“It was really this discussion that solidified the current agreement with Live Nation,” Hester says. “They (Live Nation and Metro Council) both continue to check in to see about progress, and with the latter, pass along various questions from their constituents. We heard no sound problems at all with Ascend until the Marilyn Manson show on Sunday night, Aug. 9. After that, we had a handful of complaints from the Sublime show, and a few from Janet Jackson’s show, which was also on a Sunday night.
“Amphitheaters are by nature open-air, and thus send out sound,” Hester continues. “What’s more, the Ascend Amphitheater was overwhelmingly approved by the city and the populace. How do you balance trying to allay people’s concerns with not having to feel like you need to address every phone call or snarky email? We did review other urban outdoor amphitheaters’ operating agreements with their municipalities and how they went about sound mitigation. All the urban ones — such as Chastain Park in Atlanta — have agreements very similar to the one we now have with Live Nation.”
As concerns Ascend, Withers points out the city itself is somewhat limited in its powers to police noise levels. “One thing about Metro’s noise ordinances that is important to remember is that Metro-owned outdoor venues, including Ascend Amphitheater and Nissan Stadium, are exempt. So whereas Fontanel is a privately owned outdoor live music venue that must abide by regulations and agreements, Ascend Amphitheater is not similarly restricted other than having
11 p.m. curfews.”
While the October meeting marked a productive start toward working on solutions about noise at some Ascend Amphitheater shows, it also marked the peak of what Withers calls a “perfect storm” of East Nashville constituent concerns about events at parks in general. Within the same month, he says, he got separate complaints from Edgefield residents upset about East Side Social (Oct. 3) and about the Tootsie’s Birthday Bash (Oct. 22), and general complaints about noise resulting from a 7:30 a.m. 5K run and from the screening of the movie Ghostbusters, both held in Shelby Park. [It should be noted that The East Nashvillian is a partner with the Shelby Park Picture Show, which produces the event during which Ghostbusters was shown. —The Editor]
Hibah Qubain, president of the Historic Edgefield Neighborhood Association, says noise complaints from residents in Edgefield and beyond aren’t a new phenomenon. What is new, she says, is the frequency of the complaints. “There have always been complaints about noise due to the fireworks downtown,” she says. “After Ascend opened, however, the complaints significantly increased. I think this might have been due to the fact that the noise went on for three or four hours, and the fact that it was often during the week, when people had to go to work the next day and kids had to go to school. I realized this was an issue when I could hear concerts, clearly, in my home a mile away, and people three miles away also complained about hearing it.”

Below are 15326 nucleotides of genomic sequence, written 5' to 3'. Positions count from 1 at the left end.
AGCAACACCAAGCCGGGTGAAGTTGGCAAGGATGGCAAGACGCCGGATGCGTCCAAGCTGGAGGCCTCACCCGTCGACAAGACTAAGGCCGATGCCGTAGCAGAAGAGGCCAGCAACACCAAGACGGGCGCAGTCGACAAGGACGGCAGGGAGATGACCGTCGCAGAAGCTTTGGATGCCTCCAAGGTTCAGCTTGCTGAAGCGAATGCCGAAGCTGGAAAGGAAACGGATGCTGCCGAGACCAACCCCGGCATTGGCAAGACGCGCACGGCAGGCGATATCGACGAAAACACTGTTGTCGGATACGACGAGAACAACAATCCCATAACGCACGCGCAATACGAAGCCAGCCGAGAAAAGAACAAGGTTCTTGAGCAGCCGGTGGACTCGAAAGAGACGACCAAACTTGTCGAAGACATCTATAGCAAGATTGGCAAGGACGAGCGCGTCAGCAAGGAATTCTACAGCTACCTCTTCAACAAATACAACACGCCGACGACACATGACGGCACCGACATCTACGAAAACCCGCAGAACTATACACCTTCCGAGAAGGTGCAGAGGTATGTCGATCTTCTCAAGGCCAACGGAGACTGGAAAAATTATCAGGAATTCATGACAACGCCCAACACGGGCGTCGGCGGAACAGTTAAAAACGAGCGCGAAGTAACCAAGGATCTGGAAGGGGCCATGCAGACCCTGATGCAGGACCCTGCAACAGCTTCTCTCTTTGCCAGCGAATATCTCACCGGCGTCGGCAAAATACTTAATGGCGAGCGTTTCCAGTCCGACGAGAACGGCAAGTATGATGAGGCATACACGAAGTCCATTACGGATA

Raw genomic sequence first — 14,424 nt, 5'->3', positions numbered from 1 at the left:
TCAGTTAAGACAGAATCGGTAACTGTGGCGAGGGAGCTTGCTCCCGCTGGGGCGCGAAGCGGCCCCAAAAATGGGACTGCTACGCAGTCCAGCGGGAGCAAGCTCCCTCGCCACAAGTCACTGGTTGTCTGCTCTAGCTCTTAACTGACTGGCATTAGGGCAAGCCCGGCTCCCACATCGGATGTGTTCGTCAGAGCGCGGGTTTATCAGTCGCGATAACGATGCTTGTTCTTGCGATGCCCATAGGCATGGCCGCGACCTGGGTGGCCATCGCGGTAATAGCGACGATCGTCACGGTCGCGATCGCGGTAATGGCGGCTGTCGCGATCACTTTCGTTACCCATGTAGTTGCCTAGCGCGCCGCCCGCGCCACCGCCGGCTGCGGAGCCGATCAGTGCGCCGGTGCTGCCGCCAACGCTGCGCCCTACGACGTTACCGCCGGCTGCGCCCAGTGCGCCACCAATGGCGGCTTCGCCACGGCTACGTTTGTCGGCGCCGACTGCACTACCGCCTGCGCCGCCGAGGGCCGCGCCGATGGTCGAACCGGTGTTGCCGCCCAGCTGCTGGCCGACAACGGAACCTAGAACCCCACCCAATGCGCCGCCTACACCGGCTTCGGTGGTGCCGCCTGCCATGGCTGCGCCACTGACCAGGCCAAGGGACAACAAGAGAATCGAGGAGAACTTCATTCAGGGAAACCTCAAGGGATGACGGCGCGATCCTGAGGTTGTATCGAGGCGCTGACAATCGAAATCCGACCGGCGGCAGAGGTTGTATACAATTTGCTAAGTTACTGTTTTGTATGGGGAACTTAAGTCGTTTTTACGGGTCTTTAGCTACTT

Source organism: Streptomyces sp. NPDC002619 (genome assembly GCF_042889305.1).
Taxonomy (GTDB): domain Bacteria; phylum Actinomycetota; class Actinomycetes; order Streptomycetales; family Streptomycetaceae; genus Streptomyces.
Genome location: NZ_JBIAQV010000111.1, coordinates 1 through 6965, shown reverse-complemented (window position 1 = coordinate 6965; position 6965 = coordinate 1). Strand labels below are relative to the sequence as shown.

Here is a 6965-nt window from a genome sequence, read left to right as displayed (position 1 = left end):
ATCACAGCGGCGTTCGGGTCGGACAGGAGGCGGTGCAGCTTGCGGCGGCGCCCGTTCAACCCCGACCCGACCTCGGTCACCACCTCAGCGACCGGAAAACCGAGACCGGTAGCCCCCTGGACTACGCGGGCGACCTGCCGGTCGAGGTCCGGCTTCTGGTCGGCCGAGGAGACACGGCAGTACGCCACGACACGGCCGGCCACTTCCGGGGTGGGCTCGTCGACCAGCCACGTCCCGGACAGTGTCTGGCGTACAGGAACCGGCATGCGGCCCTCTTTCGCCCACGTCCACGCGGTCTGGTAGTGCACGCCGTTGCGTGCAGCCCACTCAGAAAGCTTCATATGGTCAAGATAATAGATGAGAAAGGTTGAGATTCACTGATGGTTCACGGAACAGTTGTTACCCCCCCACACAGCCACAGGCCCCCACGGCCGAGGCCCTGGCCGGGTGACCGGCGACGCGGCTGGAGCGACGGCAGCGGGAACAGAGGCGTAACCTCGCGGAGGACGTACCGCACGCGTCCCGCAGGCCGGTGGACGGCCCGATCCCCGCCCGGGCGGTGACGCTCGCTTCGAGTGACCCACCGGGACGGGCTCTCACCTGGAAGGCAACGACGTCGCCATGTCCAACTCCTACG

Continuing, Qubain says, “How rude to allow a venue (like Ascend) to be plopped down in the middle of thousands of residents with no thoughts to noise. The amphitheater has a design that does not trap sound well. We all love live music, but if someone is hearing it three miles away, you can turn it down by half and still have it be loud enough for the people who are attending. A ton of residents made this city safe enough to have these venues thrive and as a thank you they make the noise unbearable. They should be so proud.”
Bill Holden, a Historic Edgefield board member, says the occasional noisy gig is part of the excitement of living in a vibrant and diverse urban neighborhood. “When we first moved to the area about five years ago, the noise complaints were about fireworks from the CMA festival, New Year’s Eve celebrations, and Titans games. We typically would receive a notice in the mail or via email about the special event details so the late-night noise didn’t come as a surprise.
“We weren’t bothered by any of that; most communities, both urban and rural, have fireworks and other such events, and the displays put on here are fantastic. The complaints on our neighborhood Listserv and Facebook page shifted with the opening of Ascend Amphitheater. Most complaints were related to the volume and frequency of the live music events, and particularly those on weeknights. We think the events had kind of a cumulative effect on people who were already bothered to begin with.”